An offset account is a type of bank account that is linked to a loan (typically a mortgage) account, with the aim of reducing the amount of interest that the borrower has to pay.
Here’s how it works: The balance in the offset account is ‘offset’ against the loan balance for the purpose of calculating interest. For instance, if you have a mortgage loan of $200,000 and $20,000 in an offset account, you only pay interest on the net difference, which is $180,000. The offset account balance reduces the effective loan balance for interest calculation, but it doesn’t reduce the principal loan balance itself.
Offset accounts are typically checking accounts, allowing depositors to use them just like any other bank account for everyday transactions. They can deposit their salary into it, set up direct debits, use a debit card linked to it, and so on.
One of the main advantages of an offset account is potential interest savings over the life of a loan, which could also result in a shorter loan term. This can be a great feature for home buyers or other borrowers looking to reduce the overall cost of a loan.
However, loans with offset accounts can sometimes come with higher interest rates or fees, so it’s important to weigh the benefits against the costs. As always, the suitability of financial products depends on individual circumstances, so borrowers should consider seeking advice from a financial adviser.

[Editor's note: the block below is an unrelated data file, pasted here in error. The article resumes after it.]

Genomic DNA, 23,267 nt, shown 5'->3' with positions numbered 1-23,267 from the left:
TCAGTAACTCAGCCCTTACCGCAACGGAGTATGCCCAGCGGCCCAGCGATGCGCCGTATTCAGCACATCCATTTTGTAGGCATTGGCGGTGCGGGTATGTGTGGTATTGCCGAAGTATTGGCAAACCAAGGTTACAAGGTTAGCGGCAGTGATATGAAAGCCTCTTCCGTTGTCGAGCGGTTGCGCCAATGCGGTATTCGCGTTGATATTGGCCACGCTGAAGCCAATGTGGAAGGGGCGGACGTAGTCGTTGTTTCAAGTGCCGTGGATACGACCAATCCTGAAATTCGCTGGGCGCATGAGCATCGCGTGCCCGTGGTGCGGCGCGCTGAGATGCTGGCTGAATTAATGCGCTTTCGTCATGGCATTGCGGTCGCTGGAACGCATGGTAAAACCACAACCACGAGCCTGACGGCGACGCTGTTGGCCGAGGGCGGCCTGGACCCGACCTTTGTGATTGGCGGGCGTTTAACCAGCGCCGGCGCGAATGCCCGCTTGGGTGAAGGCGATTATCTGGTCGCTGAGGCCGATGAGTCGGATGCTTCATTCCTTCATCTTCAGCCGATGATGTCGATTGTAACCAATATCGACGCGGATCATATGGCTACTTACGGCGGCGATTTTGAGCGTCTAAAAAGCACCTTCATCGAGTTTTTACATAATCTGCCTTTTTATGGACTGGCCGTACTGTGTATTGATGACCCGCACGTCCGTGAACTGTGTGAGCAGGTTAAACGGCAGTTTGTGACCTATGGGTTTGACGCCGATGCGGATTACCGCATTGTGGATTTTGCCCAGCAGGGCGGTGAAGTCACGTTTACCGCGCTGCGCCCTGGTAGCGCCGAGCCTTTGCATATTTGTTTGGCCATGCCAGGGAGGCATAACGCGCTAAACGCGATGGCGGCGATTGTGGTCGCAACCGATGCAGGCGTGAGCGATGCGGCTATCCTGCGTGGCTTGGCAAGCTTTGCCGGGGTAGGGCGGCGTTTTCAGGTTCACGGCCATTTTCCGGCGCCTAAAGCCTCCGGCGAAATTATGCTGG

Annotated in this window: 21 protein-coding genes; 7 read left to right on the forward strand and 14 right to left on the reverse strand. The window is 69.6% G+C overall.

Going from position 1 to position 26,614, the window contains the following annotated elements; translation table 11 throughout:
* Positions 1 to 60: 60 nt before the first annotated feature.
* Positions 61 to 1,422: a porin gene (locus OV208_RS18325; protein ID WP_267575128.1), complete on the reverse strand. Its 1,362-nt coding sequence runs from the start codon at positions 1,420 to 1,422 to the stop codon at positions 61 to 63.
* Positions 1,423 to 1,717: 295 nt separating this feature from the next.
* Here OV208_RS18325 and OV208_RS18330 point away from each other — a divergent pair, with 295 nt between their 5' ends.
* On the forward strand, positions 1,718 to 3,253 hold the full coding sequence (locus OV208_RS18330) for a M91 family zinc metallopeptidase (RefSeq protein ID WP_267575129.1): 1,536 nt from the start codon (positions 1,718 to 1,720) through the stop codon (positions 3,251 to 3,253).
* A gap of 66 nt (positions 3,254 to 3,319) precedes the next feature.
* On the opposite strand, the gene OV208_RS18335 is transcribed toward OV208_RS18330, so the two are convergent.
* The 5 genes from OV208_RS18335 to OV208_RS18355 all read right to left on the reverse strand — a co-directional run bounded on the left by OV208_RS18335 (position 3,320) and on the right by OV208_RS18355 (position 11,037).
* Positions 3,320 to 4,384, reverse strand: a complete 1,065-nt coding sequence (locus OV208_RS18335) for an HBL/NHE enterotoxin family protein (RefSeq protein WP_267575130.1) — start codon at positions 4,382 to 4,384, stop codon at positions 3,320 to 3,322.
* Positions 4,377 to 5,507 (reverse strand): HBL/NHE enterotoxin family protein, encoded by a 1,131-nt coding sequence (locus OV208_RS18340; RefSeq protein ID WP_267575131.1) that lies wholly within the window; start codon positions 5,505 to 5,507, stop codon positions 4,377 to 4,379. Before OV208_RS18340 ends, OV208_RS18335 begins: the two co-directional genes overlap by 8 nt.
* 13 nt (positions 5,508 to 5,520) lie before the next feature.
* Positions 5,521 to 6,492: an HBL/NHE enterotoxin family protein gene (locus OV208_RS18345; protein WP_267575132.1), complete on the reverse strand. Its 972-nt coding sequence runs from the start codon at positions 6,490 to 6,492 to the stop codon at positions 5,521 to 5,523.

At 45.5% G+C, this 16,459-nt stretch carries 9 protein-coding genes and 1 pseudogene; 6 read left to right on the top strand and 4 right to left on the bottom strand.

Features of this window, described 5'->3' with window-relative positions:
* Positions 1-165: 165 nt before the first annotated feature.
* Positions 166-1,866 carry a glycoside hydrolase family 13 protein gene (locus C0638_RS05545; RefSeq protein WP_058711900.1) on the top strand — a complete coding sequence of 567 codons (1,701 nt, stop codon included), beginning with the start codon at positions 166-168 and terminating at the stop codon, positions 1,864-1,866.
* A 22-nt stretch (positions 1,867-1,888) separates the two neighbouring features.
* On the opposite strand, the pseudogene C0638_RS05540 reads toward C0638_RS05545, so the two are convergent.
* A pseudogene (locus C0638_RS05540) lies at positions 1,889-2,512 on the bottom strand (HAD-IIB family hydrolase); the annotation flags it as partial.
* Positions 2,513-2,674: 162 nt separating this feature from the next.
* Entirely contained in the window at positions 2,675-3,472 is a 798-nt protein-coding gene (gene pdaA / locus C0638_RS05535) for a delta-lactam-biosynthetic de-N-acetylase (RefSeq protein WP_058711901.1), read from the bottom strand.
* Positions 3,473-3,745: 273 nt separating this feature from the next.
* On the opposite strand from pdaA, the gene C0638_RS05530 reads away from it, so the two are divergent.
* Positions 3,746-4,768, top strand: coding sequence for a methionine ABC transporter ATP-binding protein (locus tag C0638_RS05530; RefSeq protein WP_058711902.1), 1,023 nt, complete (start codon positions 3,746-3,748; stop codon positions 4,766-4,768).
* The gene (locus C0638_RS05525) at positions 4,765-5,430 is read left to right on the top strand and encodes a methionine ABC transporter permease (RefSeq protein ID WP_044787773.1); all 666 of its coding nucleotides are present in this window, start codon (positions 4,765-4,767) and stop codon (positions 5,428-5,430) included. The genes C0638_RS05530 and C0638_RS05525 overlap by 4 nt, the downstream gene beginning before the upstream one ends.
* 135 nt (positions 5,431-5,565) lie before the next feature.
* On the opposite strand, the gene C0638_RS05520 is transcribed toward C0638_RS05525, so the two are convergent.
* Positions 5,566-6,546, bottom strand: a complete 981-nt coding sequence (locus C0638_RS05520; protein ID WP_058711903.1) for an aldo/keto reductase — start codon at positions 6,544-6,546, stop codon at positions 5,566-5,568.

Example of an Offset Account
Imagine you have a mortgage loan of $300,000 at an annual interest rate of 3%. Without an offset account, your interest for the year would be $9,000 ($300,000 x 3%).
Now, let’s say you have an offset account linked to your mortgage loan, and you maintain an average balance of $50,000 in it over the course of the year.
In this scenario, the interest on your loan is calculated not on the full $300,000, but on the net balance after offsetting the $50,000 from your offset account. That means you’re paying interest on $250,000 ($300,000 – $50,000), not the full loan amount.
At a 3% interest rate, the interest for the year on $250,000 would be $7,500.
So, by having $50,000 in your offset account, you’ve effectively saved $1,500 in interest payments ($9,000 – $7,500) for the year.
It’s important to note that the savings can be significant over the life of the loan, and if those saved amounts are left to offset the loan balance, it could also potentially shorten the loan term.
Keep in mind, though, that this is a simplified example. Actual savings would depend on several factors, including the interest rate, loan balance, offset account balance, loan terms, and more. Also, not all loans come with an offset account feature, and some might charge higher rates or fees for this benefit.